The Rockford City Council conducted a public hearing on a 2014 utilities improvement project in the Maplewood Manor development.
At this meeting, a final draft of the feasibility report -— prepared by the city’s engineer, Jared Ward of Wenck -— was presented, discussed and put to a vote. Residents in the improvement area were notified of the hearing, as well an open house related to this project earlier in the month.
Rockford Mayor Renee Hafften gave a description of the project, including what it entails, why it is being done and what responsibilities residents have in regard to the condition of sewer lines on their properties:
“The City Council reviewed the 20-year capital improvement plan to maintain our streets and utilities. This plan is in place to ensure costs are spread over a period of time to avoid large debt at once. Originally we planned to do a mill and overlay of the streets in 2014 for Maplewood Manner.
“However, based on feedback and discussions from the open house held on Nov. 5, the decision was made not to make the road improvements this time. “Therefore, residents will not be assessed for any street improvements after the 2014 improvements that we do to utilities.
“In 1998, however, the council decided to, at that time, not update sewer and water mains when the streets were done in Maplewood Manor due to the additional cost and assessments. The hope was that the utilities lines would last another 20 years. Unfortunately, that is not the case. In the last four years, or so, there have been many water main breaks in the Maplewood Manor development. This is costing the city an additional $40,000-plus each year to fix. This is not unusual when the system is over 50 years old and needs to be replaced. During the replacement of the water and sewer mains that we have planned for 2014, the council is planning to review all the lines coming from each house to determine if there are problems that need to be addressed.”
Hafften went on to explain that, aside from replacing broken mains, there are costs associated with the current situation where as the city is taking in about 300,000 gallons of wastewater at its sewer plant, but is only charging out for 200,000. Water infiltration is seeping into the system through cracks, allowing for the large disparity. Hafften added that the additional stress the plant is experiencing could curtail expanded service and potential growth within the city if not alleviated.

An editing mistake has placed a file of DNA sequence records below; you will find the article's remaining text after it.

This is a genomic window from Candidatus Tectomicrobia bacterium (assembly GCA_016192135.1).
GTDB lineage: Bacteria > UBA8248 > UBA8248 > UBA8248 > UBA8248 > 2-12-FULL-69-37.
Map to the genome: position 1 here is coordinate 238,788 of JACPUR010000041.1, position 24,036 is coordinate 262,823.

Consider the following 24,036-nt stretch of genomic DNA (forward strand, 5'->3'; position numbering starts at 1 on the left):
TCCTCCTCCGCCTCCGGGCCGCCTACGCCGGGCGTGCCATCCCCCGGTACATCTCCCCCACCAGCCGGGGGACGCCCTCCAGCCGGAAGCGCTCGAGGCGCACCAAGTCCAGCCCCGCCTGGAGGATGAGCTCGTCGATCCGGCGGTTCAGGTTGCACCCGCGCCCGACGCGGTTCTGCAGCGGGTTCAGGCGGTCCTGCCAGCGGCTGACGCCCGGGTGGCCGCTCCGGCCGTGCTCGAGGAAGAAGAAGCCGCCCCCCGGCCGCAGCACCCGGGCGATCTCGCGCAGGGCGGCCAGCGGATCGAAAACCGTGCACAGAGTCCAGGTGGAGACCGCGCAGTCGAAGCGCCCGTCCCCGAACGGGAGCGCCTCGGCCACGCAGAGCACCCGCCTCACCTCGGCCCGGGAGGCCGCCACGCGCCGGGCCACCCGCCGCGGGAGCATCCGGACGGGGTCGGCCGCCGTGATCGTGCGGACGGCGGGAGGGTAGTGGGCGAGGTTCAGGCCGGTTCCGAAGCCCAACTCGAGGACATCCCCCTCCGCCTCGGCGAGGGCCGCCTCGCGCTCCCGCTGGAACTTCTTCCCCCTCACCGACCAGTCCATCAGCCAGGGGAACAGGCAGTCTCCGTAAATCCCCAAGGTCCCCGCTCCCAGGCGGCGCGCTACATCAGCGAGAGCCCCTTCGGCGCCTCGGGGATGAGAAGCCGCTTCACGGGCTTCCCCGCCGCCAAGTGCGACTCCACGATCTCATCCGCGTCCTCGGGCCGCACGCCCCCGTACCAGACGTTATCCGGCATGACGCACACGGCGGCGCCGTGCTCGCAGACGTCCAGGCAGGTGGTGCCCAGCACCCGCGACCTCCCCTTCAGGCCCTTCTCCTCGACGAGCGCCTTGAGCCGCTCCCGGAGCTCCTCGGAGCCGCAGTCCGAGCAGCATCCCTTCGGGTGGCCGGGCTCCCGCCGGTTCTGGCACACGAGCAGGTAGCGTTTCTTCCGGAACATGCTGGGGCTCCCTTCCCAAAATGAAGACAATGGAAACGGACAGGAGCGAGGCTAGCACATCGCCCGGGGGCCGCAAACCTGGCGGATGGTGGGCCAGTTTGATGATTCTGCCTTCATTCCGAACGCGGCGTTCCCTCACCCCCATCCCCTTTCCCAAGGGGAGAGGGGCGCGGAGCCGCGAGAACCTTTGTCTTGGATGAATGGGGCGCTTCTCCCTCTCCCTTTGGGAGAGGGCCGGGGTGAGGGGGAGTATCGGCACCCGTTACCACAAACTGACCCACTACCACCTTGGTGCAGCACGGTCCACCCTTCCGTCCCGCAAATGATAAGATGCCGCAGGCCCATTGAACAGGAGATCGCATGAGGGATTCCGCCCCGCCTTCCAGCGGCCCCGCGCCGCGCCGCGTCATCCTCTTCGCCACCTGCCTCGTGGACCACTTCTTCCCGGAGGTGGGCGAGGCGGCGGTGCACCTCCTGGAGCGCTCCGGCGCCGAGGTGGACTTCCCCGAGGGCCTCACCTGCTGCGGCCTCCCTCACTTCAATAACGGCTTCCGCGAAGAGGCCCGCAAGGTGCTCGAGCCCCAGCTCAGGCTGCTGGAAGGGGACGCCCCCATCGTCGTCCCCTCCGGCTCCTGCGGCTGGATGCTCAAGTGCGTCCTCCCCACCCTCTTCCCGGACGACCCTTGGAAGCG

She further relayed that all affected properties would have an inspection from the line that runs down the street to the individual home to determine if repairs are necessary. These repairs will be the responsibility of the property owner who will cover the cost from the street line to their home. Hafften added that the council is considering options to help residents pay for the improvements incrementally if needed through assessments. The cost of the camera inspection is $250 per household, to be paid by the property owner. If a line is considered to be in good condition, or was recently replaced, there will be no need for work or additional costs at this time. Hafften said that the council is still in discussion over enforcing identified and needed repairs.
Following the mayor’s outline of the project’s purpose and scope, Ward delivered a brief summary of the feasibility study for this project – amended from the original with the absence of street improvements – and answered questions from residents in the proposed improvement area.
The council voted unanimously to accept the final draft of a feasibility report for the 2014 Utility Improvement Project, to order the improvement and to prepare plans and specifications for it.
This is the first improvement project of this magnitude in the city, Councilor Jeannette Graner explained. She said that the city is a relatively young one that hasn’t had to consider these kinds of major improvement projects. The existing systems, she said, were in stalled in the 1950s and ’60s with an expectation of 50 years of use. It’s now time, and staff and council have been looking to other cities that have experienced this level of replacement and improvement to see how they’ve handled some of the details, including financing and assessments.
In other news, Rockford City Administrator Nancy Carswell has submitted her resignation. Carswell, who has worked for the city for 29 years, was thanked by the council for her years of commitment and hard work. Carswell will leave her position in March.
The next regular meeting of the Rockford City Council is at 7 p.m. Tuesday, Nov. 26, at Rockford City Hall, 6031 Main St.